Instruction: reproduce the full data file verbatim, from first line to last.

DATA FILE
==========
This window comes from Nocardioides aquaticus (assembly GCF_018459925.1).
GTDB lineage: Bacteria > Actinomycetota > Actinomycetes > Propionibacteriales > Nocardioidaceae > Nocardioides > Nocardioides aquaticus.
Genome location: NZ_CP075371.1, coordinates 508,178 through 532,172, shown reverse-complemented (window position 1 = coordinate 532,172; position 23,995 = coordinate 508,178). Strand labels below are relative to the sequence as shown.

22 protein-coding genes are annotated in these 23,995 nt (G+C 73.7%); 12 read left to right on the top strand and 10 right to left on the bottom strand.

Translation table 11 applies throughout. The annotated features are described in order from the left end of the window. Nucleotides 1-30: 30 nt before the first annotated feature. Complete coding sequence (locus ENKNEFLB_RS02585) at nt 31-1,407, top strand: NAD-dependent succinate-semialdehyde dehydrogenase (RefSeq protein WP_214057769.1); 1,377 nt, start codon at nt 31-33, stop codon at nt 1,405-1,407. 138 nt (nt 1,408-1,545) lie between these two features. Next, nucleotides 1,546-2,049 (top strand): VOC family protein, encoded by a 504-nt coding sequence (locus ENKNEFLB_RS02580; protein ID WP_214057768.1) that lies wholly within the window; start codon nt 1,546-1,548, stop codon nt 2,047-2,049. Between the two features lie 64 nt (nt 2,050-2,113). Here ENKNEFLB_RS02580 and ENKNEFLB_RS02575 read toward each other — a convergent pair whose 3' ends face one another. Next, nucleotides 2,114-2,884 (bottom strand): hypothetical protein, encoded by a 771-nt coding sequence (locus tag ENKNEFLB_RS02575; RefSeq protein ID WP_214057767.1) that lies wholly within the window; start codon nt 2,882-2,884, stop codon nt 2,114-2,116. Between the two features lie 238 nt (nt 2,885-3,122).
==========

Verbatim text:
This window comes from Nocardioides aquaticus (assembly GCF_018459925.1).
GTDB lineage: Bacteria > Actinomycetota > Actinomycetes > Propionibacteriales > Nocardioidaceae > Nocardioides > Nocardioides aquaticus.
Genome location: NZ_CP075371.1, coordinates 508,178 through 532,172, shown reverse-complemented (window position 1 = coordinate 532,172; position 23,995 = coordinate 508,178). Strand labels below are relative to the sequence as shown.

22 protein-coding genes are annotated in these 23,995 nt (G+C 73.7%); 12 read left to right on the top strand and 10 right to left on the bottom strand.

Translation table 11 applies throughout. The annotated features are described in order from the left end of the window. Nucleotides 1-30: 30 nt before the first annotated feature. Complete coding sequence (locus ENKNEFLB_RS02585) at nt 31-1,407, top strand: NAD-dependent succinate-semialdehyde dehydrogenase (RefSeq protein WP_214057769.1); 1,377 nt, start codon at nt 31-33, stop codon at nt 1,405-1,407. 138 nt (nt 1,408-1,545) lie between these two features. Next, nucleotides 1,546-2,049 (top strand): VOC family protein, encoded by a 504-nt coding sequence (locus ENKNEFLB_RS02580; protein ID WP_214057768.1) that lies wholly within the window; start codon nt 1,546-1,548, stop codon nt 2,047-2,049. Between the two features lie 64 nt (nt 2,050-2,113). Here ENKNEFLB_RS02580 and ENKNEFLB_RS02575 read toward each other — a convergent pair whose 3' ends face one another. Next, nucleotides 2,114-2,884 (bottom strand): hypothetical protein, encoded by a 771-nt coding sequence (locus tag ENKNEFLB_RS02575; RefSeq protein ID WP_214057767.1) that lies wholly within the window; start codon nt 2,882-2,884, stop codon nt 2,114-2,116. Between the two features lie 238 nt (nt 2,885-3,122).